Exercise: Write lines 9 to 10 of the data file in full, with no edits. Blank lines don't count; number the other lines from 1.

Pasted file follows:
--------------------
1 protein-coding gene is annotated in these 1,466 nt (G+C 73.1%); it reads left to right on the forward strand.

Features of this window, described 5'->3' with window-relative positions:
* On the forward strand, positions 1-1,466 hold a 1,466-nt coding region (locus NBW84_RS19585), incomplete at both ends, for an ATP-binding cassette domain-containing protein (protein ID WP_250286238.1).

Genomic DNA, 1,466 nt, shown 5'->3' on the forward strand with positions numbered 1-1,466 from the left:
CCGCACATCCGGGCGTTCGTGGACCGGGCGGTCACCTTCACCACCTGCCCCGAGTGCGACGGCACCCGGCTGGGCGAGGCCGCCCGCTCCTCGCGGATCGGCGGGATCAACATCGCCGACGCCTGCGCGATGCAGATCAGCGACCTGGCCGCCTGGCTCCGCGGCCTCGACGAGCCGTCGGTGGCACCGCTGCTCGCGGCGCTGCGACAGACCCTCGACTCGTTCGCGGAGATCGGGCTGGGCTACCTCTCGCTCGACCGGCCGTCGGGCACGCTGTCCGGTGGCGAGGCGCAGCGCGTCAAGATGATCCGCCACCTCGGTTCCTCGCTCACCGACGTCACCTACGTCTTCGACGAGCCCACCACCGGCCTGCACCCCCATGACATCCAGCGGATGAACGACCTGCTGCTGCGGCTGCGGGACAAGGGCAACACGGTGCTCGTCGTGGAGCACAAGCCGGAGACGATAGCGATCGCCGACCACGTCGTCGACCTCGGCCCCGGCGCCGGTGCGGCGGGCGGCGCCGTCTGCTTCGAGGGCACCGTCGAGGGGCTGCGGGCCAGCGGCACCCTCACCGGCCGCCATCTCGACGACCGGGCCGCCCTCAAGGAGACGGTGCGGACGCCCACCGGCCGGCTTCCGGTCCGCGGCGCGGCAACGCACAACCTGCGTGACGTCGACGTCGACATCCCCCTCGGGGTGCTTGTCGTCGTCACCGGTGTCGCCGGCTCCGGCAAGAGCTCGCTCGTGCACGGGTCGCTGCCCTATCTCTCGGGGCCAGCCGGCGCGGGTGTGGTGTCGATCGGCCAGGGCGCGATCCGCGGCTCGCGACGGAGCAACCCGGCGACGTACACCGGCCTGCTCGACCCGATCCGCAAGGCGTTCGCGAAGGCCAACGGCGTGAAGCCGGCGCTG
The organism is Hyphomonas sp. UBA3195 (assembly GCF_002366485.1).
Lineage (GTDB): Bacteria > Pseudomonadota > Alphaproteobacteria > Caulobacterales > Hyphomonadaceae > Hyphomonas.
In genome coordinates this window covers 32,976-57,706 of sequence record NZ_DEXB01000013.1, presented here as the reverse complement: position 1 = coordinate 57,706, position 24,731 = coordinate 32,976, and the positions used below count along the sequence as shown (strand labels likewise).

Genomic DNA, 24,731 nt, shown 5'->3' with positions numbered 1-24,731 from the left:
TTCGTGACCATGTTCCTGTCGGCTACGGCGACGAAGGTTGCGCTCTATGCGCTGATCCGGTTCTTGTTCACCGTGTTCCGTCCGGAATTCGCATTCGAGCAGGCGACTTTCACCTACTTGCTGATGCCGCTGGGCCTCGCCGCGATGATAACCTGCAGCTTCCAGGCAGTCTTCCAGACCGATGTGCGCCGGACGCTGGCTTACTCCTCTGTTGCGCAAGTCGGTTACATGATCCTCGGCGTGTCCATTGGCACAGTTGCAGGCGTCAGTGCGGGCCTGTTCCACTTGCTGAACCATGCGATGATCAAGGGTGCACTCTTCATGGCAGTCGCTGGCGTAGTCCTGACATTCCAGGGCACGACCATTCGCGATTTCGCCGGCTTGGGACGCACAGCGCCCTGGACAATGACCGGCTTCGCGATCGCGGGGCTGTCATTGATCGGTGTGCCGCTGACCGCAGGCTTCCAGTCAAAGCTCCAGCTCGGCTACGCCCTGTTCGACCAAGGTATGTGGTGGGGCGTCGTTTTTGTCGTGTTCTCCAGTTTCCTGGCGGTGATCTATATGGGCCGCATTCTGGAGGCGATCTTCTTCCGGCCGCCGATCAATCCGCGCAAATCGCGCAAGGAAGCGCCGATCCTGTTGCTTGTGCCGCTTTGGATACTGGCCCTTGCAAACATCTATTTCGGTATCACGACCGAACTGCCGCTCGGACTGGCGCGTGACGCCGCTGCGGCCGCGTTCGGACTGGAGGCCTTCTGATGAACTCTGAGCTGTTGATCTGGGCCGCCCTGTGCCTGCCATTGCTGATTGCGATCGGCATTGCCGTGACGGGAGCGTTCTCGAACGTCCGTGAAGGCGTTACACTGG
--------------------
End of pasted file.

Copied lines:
Genomic DNA, 24,731 nt, shown 5'->3' with positions numbered 1-24,731 from the left:
TTCGTGACCATGTTCCTGTCGGCTACGGCGACGAAGGTTGCGCTCTATGCGCTGATCCGGTTCTTGTTCACCGTGTTCCGTCCGGAATTCGCATTCGAGCAGGCGACTTTCACCTACTTGCTGATGCCGCTGGGCCTCGCCGCGATGATAACCTGCAGCTTCCAGGCAGTCTTCCAGACCGATGTGCGCCGGACGCTGGCTTACTCCTCTGTTGCGCAAGTCGGTTACATGATCCTCGGCGTGTCCATTGGCACAGTTGCAGGCGTCAGTGCGGGCCTGTTCCACTTGCTGAACCATGCGATGATCAAGGGTGCACTCTTCATGGCAGTCGCTGGCGTAGTCCTGACATTCCAGGGCACGACCATTCGCGATTTCGCCGGCTTGGGACGCACAGCGCCCTGGACAATGACCGGCTTCGCGATCGCGGGGCTGTCATTGATCGGTGTGCCGCTGACCGCAGGCTTCCAGTCAAAGCTCCAGCTCGGCTACGCCCTGTTCGACCAAGGTATGTGGTGGGGCGTCGTTTTTGTCGTGTTCTCCAGTTTCCTGGCGGTGATCTATATGGGCCGCATTCTGGAGGCGATCTTCTTCCGGCCGCCGATCAATCCGCGCAAATCGCGCAAGGAAGCGCCGATCCTGTTGCTTGTGCCGCTTTGGATACTGGCCCTTGCAAACATCTATTTCGGTATCACGACCGAACTGCCGCTCGGACTGGCGCGTGACGCCGCTGCGGCCGCGTTCGGACTGGAGGCCTTCTGATGAACTCTGAGCTGTTGATCTGGGCCGCCCTGTGCCTGCCATTGCTGATTGCGATCGGCATTGCCGTGACGGGAGCGTTCTCGAACGTCCGTGAAGGCGTTACACTGG